In 1965, Dr. Zhivago was made into a hit movie starring Omar Sharif as the title character. The film earned nine Academy Award nominations and won five.
1967 – The Beatles recorded sixteen takes of the rhythm track of I Am The Walrus.
The impressive multitude of overdubs (strings and backing vocals) that completed the song were recorded in later sessions.
Take 16, was included on The Beatles Anthology 2 … and in my opinion, it kicks ass!
1969 – Lt. William Calley was charged with six specifications of premeditated murder in the death of 109 Vietnamese civilians at My Lai in March 1968. Calley had led his men in a massacre of Vietnamese civilians, including women and children, on March 16, 1968.
The incident was initially covered up, but eventually came to light a year later.
An Army board of inquiry, headed by Lt. Gen. William Peers, investigated the massacre and produced a list of 30 persons who knew of the atrocity, but only 14, including Calley and his company commander, Captain Ernest Medina, were charged with crimes.
All eventually had their charges dismissed or were acquitted by court-martials except Calley, who was found guilty of personally murdering 22 civilians and sentenced to life imprisonment.
His sentence was reduced to 20 years by the Court of Military Appeals and further reduced later to 10 years by the Secretary of the Army. Calley was paroled by President Richard Nixon in 1974 after having served about a third of his 10-year sentence.
1972 – During the 1972 Summer Olympics at Munich, a group of Palestinian terrorists stormed the Olympic Village apartment of Israeli athletes, killing two and taking nine others hostage.
In return for the release of the hostages, the terrorists, part of a group known as Black September, demanded that Israel release over 230 Arab prisoners being held in Israeli jails and two German terrorists.
In an ensuing shootout at the Munich airport the following day, the nine Israeli hostages were killed along with five terrorists and one West German policeman. Olympic competition was suspended for 24 hours to hold memorial services for the slain athletes.
In the aftermath of the murders, the Israeli government, headed by Golda Meir, hired a group of Mossad agents to track down and kill the Black September assassins.
1975 – In Sacramento, California, an assassination attempt against President Gerald Ford was foiled when a Secret Service agent grabbed a semi-automatic .45-caliber pistol from Lynette “Squeaky” Fromme, a follower of cult leader Charles Manson. Fromme was pointing the loaded gun at the president when the Secret Service agent wrestled it from her.
1985 – John ‘Cougar’ Mellencamp’s Scarecrow album peaked at #2 on the Billboard Hot 100 chart.
The album put a spotlight on the fading American dream (especially farmers) in the face of corporate greed – and no song described it better – or more powerfully than Rain On The Scarecrow.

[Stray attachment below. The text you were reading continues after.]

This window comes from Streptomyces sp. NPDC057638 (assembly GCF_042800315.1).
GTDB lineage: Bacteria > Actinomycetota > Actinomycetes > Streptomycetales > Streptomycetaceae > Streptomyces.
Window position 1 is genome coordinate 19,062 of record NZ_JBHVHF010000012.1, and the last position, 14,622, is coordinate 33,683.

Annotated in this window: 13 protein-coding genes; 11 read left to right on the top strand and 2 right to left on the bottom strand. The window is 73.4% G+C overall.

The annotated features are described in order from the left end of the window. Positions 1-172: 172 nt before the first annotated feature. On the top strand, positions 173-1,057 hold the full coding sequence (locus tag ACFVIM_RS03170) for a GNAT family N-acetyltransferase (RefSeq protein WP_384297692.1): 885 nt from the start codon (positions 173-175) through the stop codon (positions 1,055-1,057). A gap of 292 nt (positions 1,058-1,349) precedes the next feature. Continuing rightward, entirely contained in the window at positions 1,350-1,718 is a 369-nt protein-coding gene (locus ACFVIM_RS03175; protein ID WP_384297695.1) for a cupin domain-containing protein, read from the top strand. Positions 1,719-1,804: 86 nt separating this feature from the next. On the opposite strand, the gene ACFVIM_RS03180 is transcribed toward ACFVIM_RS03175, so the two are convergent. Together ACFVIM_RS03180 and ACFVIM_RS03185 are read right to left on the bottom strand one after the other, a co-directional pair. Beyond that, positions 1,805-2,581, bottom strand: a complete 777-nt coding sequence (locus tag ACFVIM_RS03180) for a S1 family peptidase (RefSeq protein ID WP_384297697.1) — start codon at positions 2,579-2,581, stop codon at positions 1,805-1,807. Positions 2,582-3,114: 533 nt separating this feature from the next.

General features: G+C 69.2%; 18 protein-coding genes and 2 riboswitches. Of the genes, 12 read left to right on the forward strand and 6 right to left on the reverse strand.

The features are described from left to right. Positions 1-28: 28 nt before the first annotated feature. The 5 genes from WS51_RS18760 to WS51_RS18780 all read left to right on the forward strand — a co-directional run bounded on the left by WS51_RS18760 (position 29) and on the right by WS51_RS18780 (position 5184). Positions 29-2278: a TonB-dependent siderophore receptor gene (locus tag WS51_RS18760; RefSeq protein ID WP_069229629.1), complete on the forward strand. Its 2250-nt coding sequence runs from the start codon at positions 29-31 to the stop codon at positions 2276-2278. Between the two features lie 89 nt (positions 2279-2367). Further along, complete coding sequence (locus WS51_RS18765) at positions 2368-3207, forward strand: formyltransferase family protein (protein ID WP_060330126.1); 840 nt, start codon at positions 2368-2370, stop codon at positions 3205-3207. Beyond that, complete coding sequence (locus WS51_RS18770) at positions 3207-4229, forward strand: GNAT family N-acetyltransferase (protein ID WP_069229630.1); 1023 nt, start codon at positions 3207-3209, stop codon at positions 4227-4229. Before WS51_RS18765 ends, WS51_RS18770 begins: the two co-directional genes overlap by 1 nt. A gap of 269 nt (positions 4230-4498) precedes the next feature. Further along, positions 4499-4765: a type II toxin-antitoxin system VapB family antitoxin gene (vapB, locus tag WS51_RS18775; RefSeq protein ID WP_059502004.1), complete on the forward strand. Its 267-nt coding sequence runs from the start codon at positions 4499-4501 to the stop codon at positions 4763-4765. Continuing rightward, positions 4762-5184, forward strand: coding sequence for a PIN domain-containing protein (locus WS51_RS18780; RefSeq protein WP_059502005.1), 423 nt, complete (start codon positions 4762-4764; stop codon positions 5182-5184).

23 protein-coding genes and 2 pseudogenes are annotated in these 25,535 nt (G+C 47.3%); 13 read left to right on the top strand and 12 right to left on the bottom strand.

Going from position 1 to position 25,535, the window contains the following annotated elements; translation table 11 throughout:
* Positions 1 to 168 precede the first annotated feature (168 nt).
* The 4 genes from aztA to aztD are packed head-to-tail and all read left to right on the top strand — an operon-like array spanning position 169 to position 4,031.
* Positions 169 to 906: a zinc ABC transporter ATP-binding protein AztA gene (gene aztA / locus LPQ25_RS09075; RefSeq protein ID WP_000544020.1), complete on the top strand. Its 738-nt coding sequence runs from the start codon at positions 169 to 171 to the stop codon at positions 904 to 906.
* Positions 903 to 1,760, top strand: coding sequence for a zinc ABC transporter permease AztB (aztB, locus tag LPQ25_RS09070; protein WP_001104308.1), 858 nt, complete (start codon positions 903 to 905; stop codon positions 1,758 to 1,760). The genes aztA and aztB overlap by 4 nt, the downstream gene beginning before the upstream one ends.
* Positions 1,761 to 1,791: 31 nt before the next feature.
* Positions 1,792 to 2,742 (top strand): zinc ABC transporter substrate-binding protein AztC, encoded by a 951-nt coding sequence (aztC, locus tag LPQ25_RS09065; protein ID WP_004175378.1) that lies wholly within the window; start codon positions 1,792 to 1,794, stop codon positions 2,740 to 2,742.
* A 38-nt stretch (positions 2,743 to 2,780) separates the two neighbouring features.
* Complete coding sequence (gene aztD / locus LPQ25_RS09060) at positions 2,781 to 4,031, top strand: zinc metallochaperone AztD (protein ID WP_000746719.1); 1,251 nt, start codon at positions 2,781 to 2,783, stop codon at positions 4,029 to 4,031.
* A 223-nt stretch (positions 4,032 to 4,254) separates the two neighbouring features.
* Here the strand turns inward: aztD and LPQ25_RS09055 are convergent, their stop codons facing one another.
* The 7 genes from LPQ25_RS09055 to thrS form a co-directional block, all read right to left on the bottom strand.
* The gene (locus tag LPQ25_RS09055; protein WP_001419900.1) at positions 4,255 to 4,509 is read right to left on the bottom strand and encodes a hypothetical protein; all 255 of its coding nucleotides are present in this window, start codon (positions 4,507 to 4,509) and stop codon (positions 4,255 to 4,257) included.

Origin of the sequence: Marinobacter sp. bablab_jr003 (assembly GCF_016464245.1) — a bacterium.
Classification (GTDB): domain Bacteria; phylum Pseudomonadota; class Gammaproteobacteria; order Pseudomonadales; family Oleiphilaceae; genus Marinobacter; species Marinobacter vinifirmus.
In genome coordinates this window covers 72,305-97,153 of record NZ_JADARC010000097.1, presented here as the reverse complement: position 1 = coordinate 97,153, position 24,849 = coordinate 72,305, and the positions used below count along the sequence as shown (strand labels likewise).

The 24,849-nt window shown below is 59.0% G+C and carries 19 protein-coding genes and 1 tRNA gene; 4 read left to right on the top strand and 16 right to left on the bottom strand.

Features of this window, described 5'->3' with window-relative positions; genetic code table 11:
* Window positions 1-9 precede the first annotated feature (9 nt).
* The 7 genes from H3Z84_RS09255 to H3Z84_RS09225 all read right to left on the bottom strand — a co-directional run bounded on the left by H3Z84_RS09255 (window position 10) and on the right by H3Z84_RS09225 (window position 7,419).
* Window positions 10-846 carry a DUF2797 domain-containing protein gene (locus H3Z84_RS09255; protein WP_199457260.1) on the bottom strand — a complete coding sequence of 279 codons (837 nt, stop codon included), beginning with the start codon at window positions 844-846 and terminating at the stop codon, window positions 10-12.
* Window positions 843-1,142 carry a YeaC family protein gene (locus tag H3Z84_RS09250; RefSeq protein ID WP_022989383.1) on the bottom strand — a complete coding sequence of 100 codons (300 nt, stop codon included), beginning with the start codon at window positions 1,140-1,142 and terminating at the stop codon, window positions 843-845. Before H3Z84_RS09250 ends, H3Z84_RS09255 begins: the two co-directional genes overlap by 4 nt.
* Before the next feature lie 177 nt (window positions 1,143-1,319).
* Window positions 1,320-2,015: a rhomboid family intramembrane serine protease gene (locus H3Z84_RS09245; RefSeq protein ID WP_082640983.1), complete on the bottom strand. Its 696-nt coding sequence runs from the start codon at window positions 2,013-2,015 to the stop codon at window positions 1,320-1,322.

1988 – Actor Gert Frobe, best known for his roles as Auric Goldfinger in the James Bond film Goldfinger, Peachum in The Threepenny Opera, and as Baron Bomburst in Chitty Chitty Bang Bang, died of a heart attack at the age of 75.
1997 – Mother Teresa, a Roman Catholic nun and missionary who founded the Missionaries of Charity, died at the age of 87.
At the time of her death, the Missionaries of Charity had over 4,000 sisters, and an associated brotherhood of 300 members, operating 610 missions in 123 countries.
Winner of the Nobel Peace Prize in 1979, Mother Teresa was canonized a saint by the Vatican in 2016.
2005 – President George Bush announced the nomination of Judge John Roberts to succeed Chief Justice William H. Rehnquist who had died two days earlier.
Bush had previously nominated Roberts to the U.S. Supreme Court as an Associate Justice to fill a vacancy that would be created by the pending retirement of Justice Sandra Day O’Connor, but on this date, he withdrew Roberts’s nomination as O’Connor’s successor and announced his new nomination to the position of Chief Justice.
2012 – Singer/songwriter Joe South died of heart failure at the age of 72.
His 1969 hit, Games People Play, won a Grammy Award for Song of The Year, and he had another hit with Walk A Mile In My Shoes in 1970.
As a songwriter, South wrote Down In The Boondocks and Hush, both hits for Billy Joe Royal (the latter covered by Deep Purple), and Rose Garden, a smash for Lynn Anderson.
2016 – Actor Hugh O’Brian died of natural causes at the age of 91.
He is best known for his starring role in the ABC western television series The Life and Legend of Wyatt Earp from 1955–1961.
Although his film career was only mildly successful, O’Brian had a small role in John Wayne’s last film, The Shootist and was the last character ever killed by Wayne on screen.
O’Brian, a good friend of Wayne’s, considered it a great honor.
Please Note: I know I have been teasing you with “surprise” lessons the past few weeks, but this will be the last one until I return on a regular basis on September 11.
Compiled by Ray Lemire ©2019 RayLemire.com / Streamingoldies.com. All Rights Reserved.